Next page . . . . Previous page . . . . Speeches . . . . Contents . . . . Debates(HTML) . . . .

Legislative Assembly for the ACT: 2002 Week 13 Hansard (20 November) . . Page.. 3858 ..

MRS DUNNE (continuing):

One city that has given the program a thoroughgoing trial is Seattle in the United States. The City of Seattle has gathered a number of initiatives under the Way to Go umbrella, each of them intended to improve livability by reducing automobile usage for non-work trips and increasing the use of bussing, biking, walking, trip consolidation and car pooling. Seattle research, which would mirror that of Canberra, has shown that 75 per cent or more of all car trips, including 50 per cent during peak hours, are for personal and family purposes rather than travelling to or from work.

One pilot program conducted in Seattle saw 23 Seattle families exploring the possibilities of getting along without their extra car for six weeks. The results were very impressive indeed. At least four of the families liked it so much that they are selling their second car. Some families who did not even participate in the program have also been convinced. After using the city's website to determine the cost of owning their car, they sold their extra car without even participating in the program. The Mayor of Seattle, Paul Schell, was delighted and he said in a media statement:

We can all take small steps to improve our transportation systems ... These families have proven that they can make choices about how to get around and enjoy spending less time in our cars.

All the families in the study saved money, and most saved about $US64 a week, which is an impressive amount. They all found that they could get around on transit, walking, bicycling and using taxis when needed, for about $US21 a week, far less than the $US85 cost on average for a second car.

According to Seattle city authorities, most families indicated that they would continue to take the bus or ride or take their bike and think about whether they would drive to where they wanted to go. Trying different ways of getting around and more carefully planning, the 23 families made nearly 200 fewer car trips per week during the study. The 200 fewer car trips per week equalled about 2,050 kilometres and a significant cut in air-polluting emissions.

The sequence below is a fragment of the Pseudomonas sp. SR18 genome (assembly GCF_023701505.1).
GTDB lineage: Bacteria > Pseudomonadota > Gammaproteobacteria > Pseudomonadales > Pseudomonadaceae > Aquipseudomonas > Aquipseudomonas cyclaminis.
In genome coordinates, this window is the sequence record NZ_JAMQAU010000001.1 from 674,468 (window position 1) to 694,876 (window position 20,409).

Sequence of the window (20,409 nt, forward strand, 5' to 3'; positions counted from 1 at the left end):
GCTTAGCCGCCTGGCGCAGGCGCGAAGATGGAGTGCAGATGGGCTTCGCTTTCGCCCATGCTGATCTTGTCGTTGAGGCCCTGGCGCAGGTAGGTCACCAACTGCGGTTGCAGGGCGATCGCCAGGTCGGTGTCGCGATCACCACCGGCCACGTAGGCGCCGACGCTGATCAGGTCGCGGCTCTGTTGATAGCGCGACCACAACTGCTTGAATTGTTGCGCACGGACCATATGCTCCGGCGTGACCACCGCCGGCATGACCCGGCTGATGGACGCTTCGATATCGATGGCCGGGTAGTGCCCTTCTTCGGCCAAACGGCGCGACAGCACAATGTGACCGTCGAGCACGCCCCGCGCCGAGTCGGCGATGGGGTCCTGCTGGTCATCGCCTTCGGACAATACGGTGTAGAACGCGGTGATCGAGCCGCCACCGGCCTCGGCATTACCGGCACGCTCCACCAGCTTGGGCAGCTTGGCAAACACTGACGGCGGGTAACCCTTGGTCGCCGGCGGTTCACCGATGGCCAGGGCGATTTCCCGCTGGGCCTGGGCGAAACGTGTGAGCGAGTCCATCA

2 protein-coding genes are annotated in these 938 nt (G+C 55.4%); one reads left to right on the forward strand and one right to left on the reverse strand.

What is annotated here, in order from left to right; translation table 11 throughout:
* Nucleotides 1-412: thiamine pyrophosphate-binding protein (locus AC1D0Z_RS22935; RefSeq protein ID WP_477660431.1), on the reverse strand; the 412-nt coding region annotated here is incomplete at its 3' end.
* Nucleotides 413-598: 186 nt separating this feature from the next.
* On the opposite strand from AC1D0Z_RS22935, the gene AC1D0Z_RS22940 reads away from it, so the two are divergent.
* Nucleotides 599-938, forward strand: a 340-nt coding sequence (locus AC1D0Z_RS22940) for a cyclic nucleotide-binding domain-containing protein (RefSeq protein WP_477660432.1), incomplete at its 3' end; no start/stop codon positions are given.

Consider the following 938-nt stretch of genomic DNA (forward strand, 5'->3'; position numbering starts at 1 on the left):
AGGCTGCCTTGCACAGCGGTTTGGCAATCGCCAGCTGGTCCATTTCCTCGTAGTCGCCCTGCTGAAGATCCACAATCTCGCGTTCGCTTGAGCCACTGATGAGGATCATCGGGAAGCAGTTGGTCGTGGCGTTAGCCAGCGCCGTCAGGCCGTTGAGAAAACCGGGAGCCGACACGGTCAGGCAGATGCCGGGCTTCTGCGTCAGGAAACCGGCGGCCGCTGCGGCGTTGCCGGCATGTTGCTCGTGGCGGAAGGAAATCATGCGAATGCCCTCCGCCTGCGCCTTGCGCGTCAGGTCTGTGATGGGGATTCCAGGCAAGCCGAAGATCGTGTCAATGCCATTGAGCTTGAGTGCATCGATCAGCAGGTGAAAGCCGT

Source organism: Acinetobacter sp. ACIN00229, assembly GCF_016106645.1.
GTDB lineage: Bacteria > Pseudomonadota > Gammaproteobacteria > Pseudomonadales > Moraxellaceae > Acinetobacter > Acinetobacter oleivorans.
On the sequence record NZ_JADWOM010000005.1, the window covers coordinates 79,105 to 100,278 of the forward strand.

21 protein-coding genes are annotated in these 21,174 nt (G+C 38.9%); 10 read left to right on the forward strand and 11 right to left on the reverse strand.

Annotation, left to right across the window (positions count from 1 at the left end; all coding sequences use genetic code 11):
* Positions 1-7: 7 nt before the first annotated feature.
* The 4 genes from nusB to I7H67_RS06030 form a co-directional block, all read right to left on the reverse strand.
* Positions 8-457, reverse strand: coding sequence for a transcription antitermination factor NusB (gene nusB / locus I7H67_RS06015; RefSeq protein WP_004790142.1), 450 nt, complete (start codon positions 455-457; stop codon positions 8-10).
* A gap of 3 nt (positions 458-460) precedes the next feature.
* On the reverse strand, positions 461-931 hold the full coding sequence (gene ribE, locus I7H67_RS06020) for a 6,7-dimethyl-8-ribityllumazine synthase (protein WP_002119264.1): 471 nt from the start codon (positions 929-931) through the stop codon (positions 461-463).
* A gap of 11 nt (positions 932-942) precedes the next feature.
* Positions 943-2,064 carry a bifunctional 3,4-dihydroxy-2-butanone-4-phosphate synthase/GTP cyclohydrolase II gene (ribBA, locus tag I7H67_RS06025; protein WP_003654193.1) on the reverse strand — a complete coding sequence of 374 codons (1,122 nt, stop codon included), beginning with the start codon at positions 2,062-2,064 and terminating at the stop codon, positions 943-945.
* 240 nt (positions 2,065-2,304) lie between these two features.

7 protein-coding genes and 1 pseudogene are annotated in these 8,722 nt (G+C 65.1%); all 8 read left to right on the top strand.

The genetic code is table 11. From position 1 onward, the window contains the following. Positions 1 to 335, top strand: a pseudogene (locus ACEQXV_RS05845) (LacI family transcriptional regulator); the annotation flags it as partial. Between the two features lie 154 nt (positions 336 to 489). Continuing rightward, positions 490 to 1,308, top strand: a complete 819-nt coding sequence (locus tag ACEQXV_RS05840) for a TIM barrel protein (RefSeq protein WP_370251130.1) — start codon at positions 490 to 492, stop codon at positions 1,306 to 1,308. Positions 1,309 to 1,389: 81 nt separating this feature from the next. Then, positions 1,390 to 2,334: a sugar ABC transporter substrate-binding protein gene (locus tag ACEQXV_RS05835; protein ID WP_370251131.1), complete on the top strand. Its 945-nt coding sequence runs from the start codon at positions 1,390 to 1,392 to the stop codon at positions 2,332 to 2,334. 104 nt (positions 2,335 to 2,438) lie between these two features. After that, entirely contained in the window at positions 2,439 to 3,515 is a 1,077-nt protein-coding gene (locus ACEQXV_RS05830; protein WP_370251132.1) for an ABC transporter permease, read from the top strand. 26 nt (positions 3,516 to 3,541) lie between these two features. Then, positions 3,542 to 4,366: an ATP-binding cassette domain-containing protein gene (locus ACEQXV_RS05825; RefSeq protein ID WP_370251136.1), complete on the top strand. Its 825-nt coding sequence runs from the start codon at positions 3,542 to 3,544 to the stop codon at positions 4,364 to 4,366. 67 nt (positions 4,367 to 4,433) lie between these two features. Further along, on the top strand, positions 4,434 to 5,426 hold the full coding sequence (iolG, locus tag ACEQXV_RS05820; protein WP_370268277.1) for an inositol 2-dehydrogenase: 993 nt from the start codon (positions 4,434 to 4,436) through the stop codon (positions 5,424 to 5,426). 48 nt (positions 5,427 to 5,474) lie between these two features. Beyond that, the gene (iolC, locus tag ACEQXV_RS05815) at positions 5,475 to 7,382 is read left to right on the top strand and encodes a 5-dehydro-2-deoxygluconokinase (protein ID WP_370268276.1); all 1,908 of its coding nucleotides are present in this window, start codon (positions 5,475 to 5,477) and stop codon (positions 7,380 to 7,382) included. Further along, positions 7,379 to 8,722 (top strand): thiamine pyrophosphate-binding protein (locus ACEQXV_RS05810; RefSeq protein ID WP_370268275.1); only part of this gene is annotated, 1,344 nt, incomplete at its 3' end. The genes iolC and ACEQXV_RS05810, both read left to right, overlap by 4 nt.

Driving less by just these 23 families meant that 2,800 kilograms less carbon dioxide was pumped into the atmosphere. If that carbon dioxide were compressed into elemental carbon such as charcoal, it would fill more than 80 ten-kilogram bags. If it was kept in the air, that would be roughly equal to three 6-lane swimming pools in volume.

Other pollutants that did not end up in the atmosphere as a result of this brief experiment included 90 kilos of carbon monoxide, 18 kilos of nitrogen oxide and more than six kilos of unburnt hydrocarbons. Oxides of nitrogen and unburnt hydrocarbons are the two major components of smog, which for Seattle, if not always for Canberra, is a serious problem.

I would hope not only that the trial of Way to Go is extended but that the government will be encouraged to look at the Seattle trial with a view to doing the same thing here. What we need above all is to change the mindset. Encouraging people to drive less can improve neighbourhood traffic and reduce greenhouse gas emissions.

Next page . . . . Previous page . . . . Speeches . . . . Contents . . . . Debates(HTML) . . . .